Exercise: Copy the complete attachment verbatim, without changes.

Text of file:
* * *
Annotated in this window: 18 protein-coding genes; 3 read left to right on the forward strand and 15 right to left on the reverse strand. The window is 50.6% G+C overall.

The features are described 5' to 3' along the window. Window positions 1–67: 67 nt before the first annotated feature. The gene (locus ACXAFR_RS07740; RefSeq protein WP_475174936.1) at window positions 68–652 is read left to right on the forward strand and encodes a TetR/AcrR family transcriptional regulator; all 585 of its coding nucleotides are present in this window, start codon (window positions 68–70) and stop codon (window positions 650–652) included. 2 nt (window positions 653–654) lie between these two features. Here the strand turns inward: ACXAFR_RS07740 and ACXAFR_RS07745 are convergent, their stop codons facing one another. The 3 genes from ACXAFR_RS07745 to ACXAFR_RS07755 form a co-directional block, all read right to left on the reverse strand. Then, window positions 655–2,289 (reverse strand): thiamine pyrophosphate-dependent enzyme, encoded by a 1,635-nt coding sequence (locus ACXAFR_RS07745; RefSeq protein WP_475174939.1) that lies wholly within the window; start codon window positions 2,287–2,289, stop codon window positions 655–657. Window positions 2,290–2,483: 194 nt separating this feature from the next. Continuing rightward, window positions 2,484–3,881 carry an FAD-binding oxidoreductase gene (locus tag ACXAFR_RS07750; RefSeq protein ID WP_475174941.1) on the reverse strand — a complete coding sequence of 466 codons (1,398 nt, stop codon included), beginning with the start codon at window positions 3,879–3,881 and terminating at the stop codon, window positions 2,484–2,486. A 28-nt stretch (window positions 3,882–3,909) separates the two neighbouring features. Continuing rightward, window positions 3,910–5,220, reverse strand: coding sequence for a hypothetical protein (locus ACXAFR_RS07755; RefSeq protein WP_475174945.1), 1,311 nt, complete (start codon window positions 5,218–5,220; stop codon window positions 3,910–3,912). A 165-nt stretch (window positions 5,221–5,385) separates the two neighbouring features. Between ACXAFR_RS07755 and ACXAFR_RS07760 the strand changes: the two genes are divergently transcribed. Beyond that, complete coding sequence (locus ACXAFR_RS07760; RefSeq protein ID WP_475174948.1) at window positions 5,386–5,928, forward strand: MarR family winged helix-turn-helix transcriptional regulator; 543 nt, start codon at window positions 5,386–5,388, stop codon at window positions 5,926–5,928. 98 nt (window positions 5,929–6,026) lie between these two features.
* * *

Annotated in this window: 18 protein-coding genes; 3 read left to right on the forward strand and 15 right to left on the reverse strand. The window is 50.6% G+C overall.

The features are described 5' to 3' along the window. Window positions 1–67: 67 nt before the first annotated feature. The gene (locus ACXAFR_RS07740; RefSeq protein WP_475174936.1) at window positions 68–652 is read left to right on the forward strand and encodes a TetR/AcrR family transcriptional regulator; all 585 of its coding nucleotides are present in this window, start codon (window positions 68–70) and stop codon (window positions 650–652) included. 2 nt (window positions 653–654) lie between these two features. Here the strand turns inward: ACXAFR_RS07740 and ACXAFR_RS07745 are convergent, their stop codons facing one another. The 3 genes from ACXAFR_RS07745 to ACXAFR_RS07755 form a co-directional block, all read right to left on the reverse strand. Then, window positions 655–2,289 (reverse strand): thiamine pyrophosphate-dependent enzyme, encoded by a 1,635-nt coding sequence (locus ACXAFR_RS07745; RefSeq protein WP_475174939.1) that lies wholly within the window; start codon window positions 2,287–2,289, stop codon window positions 655–657. Window positions 2,290–2,483: 194 nt separating this feature from the next. Continuing rightward, window positions 2,484–3,881 carry an FAD-binding oxidoreductase gene (locus tag ACXAFR_RS07750; RefSeq protein ID WP_475174941.1) on the reverse strand — a complete coding sequence of 466 codons (1,398 nt, stop codon included), beginning with the start codon at window positions 3,879–3,881 and terminating at the stop codon, window positions 2,484–2,486. A 28-nt stretch (window positions 3,882–3,909) separates the two neighbouring features. Continuing rightward, window positions 3,910–5,220, reverse strand: coding sequence for a hypothetical protein (locus ACXAFR_RS07755; RefSeq protein WP_475174945.1), 1,311 nt, complete (start codon window positions 5,218–5,220; stop codon window positions 3,910–3,912). A 165-nt stretch (window positions 5,221–5,385) separates the two neighbouring features. Between ACXAFR_RS07755 and ACXAFR_RS07760 the strand changes: the two genes are divergently transcribed. Beyond that, complete coding sequence (locus ACXAFR_RS07760; RefSeq protein ID WP_475174948.1) at window positions 5,386–5,928, forward strand: MarR family winged helix-turn-helix transcriptional regulator; 543 nt, start codon at window positions 5,386–5,388, stop codon at window positions 5,926–5,928. 98 nt (window positions 5,929–6,026) lie between these two features.